Pratyahara,Dharana,Dhyana and Samadhi

12 Dec



Pratyahara, or control of the senses, is described as a “withdrawal of the senses from external objects”. It actually translates as the act of “to withdrawing oneself from that with nourishes the senses”. Our senses are, of course, nourished by sounds, sights and smells. Therefore, to practice Pratyahara, it is necessary to meditate, and to focus the mind and, therefore, the senses, away from everyday external distractions. Overt reliance upon external objects brings about an almost perpetual state of discontentment, and therefore interrupts our path to inner peace. It is said that through Pratyahara, our senses cease to be our masters, in a sense, and it becomes easier to look inside to find all of the nourishing stability and tranquillity that we need.


Dharana is the cultivating of inner perceptual awareness. It has also been translated as “immovable concentration of the mind.” As part of Dharana, we create the appropriate conditions to enable mind to focus its attention in one specific direction, as opposed to stemming out into several different directions. Dharana is achieve through meditation, contemplation and reflection. As stated by B.K.S. Iyengar, the objective of Dharana is to achieve a mental state in which the mind, intellect and ego are “all restrained and all these faculties are offered to the Lord for His use and in His service.” He says that, under Dharana, “there is no feeling of “I” and “mine”.”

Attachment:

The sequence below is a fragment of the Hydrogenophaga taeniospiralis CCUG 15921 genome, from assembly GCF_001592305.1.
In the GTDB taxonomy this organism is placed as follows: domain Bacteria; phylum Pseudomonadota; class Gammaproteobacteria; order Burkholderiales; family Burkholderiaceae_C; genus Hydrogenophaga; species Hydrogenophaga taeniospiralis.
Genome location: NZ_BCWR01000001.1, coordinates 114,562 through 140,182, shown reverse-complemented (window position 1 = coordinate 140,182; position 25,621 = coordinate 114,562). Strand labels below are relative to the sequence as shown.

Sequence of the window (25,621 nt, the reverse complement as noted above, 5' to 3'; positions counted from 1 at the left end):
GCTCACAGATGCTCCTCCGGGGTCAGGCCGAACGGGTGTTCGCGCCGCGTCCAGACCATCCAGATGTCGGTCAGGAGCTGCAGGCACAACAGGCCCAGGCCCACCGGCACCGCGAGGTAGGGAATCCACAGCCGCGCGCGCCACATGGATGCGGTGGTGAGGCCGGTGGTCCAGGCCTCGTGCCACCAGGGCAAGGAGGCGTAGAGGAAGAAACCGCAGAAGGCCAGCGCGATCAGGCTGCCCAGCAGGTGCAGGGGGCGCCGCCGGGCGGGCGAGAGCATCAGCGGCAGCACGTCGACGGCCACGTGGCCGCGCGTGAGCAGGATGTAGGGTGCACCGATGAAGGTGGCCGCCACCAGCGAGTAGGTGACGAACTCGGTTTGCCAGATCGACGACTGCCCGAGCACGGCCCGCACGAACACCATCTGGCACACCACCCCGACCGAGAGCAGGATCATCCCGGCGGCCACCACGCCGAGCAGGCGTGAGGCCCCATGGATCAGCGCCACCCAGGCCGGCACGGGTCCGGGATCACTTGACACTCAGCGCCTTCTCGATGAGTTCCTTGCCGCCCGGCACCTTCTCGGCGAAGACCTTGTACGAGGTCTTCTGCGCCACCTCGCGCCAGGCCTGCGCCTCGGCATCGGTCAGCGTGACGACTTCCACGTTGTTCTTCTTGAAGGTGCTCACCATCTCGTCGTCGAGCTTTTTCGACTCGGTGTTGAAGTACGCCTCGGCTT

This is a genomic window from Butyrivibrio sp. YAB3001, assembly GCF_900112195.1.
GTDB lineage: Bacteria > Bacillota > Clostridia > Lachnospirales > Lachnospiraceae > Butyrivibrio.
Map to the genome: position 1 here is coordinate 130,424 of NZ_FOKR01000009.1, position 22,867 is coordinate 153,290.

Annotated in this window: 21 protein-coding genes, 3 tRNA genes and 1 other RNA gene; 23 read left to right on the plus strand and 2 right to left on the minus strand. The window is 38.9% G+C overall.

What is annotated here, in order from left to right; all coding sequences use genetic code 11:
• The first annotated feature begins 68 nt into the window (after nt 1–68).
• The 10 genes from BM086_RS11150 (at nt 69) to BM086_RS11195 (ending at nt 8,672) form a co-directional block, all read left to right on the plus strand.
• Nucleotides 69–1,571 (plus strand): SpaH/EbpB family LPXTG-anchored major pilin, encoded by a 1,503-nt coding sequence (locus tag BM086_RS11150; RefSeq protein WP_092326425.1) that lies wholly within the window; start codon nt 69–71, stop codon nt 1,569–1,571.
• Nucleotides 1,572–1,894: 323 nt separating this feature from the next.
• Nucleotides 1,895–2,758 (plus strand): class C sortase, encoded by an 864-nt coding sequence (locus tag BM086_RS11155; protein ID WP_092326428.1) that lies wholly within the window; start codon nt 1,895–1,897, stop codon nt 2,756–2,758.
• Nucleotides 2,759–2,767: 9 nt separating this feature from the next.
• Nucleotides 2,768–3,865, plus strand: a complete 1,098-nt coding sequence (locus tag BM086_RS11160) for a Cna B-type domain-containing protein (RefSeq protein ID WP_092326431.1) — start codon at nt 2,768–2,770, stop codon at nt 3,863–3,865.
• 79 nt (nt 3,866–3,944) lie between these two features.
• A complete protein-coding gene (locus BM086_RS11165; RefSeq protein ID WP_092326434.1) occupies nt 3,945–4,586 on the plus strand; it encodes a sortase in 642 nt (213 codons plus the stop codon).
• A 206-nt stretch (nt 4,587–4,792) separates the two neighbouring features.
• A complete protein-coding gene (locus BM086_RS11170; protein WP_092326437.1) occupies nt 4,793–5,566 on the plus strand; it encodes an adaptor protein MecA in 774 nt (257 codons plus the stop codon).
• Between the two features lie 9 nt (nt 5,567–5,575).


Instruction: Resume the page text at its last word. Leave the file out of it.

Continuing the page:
Dhyana is devotion to, or meditation on, the Divine. Like Dharana, Dhyana is achieved through meditation. Once the mind is clear and focused through Dharana in the first instance, it then becomes possible to direct one‟s focus onto the Divine spirit. It becomes clear through Dhyana that the external world, as we have traditionally known it, is in fact unreal, and that real world is the Universal Self, or God.


Samadhi, the last of the eight limbs of yoga and the final step in the yogic path, signifies a complete union with the Divine, or “oneness with the object of meditation”. During Samadhi, there is absolutely no distinction between the act of meditation and the object of meditation. The mind ceases to distinguish between the self and the non-self, and, as stated by Doran, “there is only the experience of consciousness, truth, and unutterable joy.” In Samadhi, the liberated soul enjoys a pure identity, and what is called “true yoga” is achieved. Samadhi can only be achieved as a result of great discipline and practice, with asanas and pranyamas paving the spiritual pathway that, in turn, helps the practitioner to achieve Dharana and Dhyana.


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